Agencies near and dear to labor mostly spared cuts by Legislature

Oregon legislators are getting down to the nitty-gritty of the state’s next two-year budget. They have until the end of June to pass the budget for a fiscal year that begins July 1. The economy is better than it was two years ago, but federal stimulus funds have been used up, and it’s a lean, hard season for most state agencies.

Among agencies of special concern to organized labor, the scenario is belt-tightening, but no disabling cuts.

The Bureau of Labor and Industries (BOLI) stood to lose eight positions in the governor’s budget, but a Joint Ways and Means subcommittee restored four of them. Going forward as of press time, it appeared that the agency will shrink from its current full-time-equivalent of 107.3 staff to 101. The cuts would include one fewer wage and hour compliance specialist, and one fewer civil rights investigator. The agency was to have lost two employees in the apprenticeship division, but those were restored by the subcommittee, with an additional apprenticeship position added for heavy highway construction.

University of Oregon Labor Education and Research Center (LERC) doesn’t appear to be under any special threat, though it could have its budget trimmed if higher education budget overall gets chopped 7 percent.

The State of Oregon Employment Relations Board (ERB) — which runs elections, mediates disputes, and adjudicates labor law violations for state and local government employees in Oregon — is fully funded for year one with 13 full-time equivalent staff. But it’s on track to lose about a quarter of its budget in year two unless a committee can come up with new funding ideas.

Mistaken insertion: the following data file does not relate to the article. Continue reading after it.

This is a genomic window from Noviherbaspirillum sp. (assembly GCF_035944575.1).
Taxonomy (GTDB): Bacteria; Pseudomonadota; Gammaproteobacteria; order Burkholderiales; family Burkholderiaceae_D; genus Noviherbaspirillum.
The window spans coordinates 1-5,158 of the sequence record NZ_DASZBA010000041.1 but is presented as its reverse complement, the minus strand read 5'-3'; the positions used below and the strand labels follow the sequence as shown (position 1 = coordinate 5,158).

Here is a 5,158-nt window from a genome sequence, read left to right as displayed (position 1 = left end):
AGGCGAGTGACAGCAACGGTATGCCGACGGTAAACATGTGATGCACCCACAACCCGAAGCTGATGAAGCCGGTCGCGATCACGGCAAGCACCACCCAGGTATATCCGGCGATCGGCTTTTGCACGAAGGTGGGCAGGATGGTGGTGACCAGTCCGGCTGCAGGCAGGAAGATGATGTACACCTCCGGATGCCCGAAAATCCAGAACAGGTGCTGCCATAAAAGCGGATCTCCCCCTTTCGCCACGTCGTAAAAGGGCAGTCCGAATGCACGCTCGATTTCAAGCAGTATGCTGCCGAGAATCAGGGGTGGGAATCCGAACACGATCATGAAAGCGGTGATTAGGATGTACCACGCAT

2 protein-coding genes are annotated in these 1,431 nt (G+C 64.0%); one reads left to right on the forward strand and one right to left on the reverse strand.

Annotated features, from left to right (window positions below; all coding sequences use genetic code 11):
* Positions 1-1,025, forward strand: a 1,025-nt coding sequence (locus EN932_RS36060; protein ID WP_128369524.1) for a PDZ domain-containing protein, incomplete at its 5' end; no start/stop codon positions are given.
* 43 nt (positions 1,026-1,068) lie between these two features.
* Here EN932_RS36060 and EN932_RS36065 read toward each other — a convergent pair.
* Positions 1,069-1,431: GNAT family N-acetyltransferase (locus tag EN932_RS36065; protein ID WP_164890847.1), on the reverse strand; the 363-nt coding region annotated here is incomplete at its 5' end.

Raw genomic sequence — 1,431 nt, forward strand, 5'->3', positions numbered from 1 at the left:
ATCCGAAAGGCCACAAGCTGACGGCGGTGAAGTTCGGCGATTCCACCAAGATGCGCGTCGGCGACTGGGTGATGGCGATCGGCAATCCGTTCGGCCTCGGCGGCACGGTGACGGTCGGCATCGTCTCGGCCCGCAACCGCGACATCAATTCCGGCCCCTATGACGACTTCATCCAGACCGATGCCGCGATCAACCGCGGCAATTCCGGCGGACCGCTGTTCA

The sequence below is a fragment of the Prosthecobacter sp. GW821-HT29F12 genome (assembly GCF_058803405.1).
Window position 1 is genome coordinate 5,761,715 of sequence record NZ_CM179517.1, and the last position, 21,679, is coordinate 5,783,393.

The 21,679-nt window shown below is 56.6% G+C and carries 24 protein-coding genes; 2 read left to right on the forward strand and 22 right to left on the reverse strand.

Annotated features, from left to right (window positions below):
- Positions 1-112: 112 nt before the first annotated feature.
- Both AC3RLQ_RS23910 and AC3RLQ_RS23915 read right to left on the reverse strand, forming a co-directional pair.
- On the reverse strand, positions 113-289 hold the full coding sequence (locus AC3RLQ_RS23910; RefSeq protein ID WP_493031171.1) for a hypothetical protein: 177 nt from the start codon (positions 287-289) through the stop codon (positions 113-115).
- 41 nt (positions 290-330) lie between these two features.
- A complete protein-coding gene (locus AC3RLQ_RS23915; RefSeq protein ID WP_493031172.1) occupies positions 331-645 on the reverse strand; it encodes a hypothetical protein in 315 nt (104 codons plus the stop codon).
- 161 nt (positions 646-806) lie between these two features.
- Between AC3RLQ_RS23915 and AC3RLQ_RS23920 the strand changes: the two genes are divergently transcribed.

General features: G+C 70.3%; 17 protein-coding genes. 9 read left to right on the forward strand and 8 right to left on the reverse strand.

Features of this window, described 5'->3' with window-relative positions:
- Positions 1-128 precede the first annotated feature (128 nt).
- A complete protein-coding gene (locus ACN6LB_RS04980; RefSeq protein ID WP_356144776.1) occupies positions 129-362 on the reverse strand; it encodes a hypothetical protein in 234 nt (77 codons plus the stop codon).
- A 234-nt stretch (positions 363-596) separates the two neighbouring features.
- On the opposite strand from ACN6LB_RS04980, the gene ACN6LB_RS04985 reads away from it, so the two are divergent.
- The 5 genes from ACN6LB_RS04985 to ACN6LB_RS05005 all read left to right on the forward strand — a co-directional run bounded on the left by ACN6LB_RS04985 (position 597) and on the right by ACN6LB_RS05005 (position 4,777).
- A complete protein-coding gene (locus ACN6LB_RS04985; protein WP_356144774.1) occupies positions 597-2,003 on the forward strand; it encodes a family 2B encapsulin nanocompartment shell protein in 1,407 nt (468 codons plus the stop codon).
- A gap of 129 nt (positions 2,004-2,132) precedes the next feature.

Unlike the National Labor Relations Board, which administers labor law for private-sector unions, ERB’s budget comes mostly from user fees, including a per-capita fee paid by state agencies.

A budget work group composed of union and employer representatives agreed that ERB could increase filing and mediation fees: The cost to file and respond to an unfair labor practice charge will rise to $300 from the current $250. Mediation (which cost nothing until 1995) currently costs a flat $1,000 fee; under the proposal passed by a Joint Ways and Means subcommittee, mediation after June 30 will cost $1,000 for the first two days, $500 for the third day, $750 for the fourth, and $1,000 a day after that. [Costs of mediation are split between union and employer.] The one-quarter of ERB’s budget that is in the air is the $900,000 it gets from the state general fund for administering the Public Employee Collective Bargaining Act for local governments. ERB Board Chair Paul Gamson said a reform workgroup will discuss alternative sources of funding for the second year — which could force some pretty basic questions to be asked about public sector collective bargaining.

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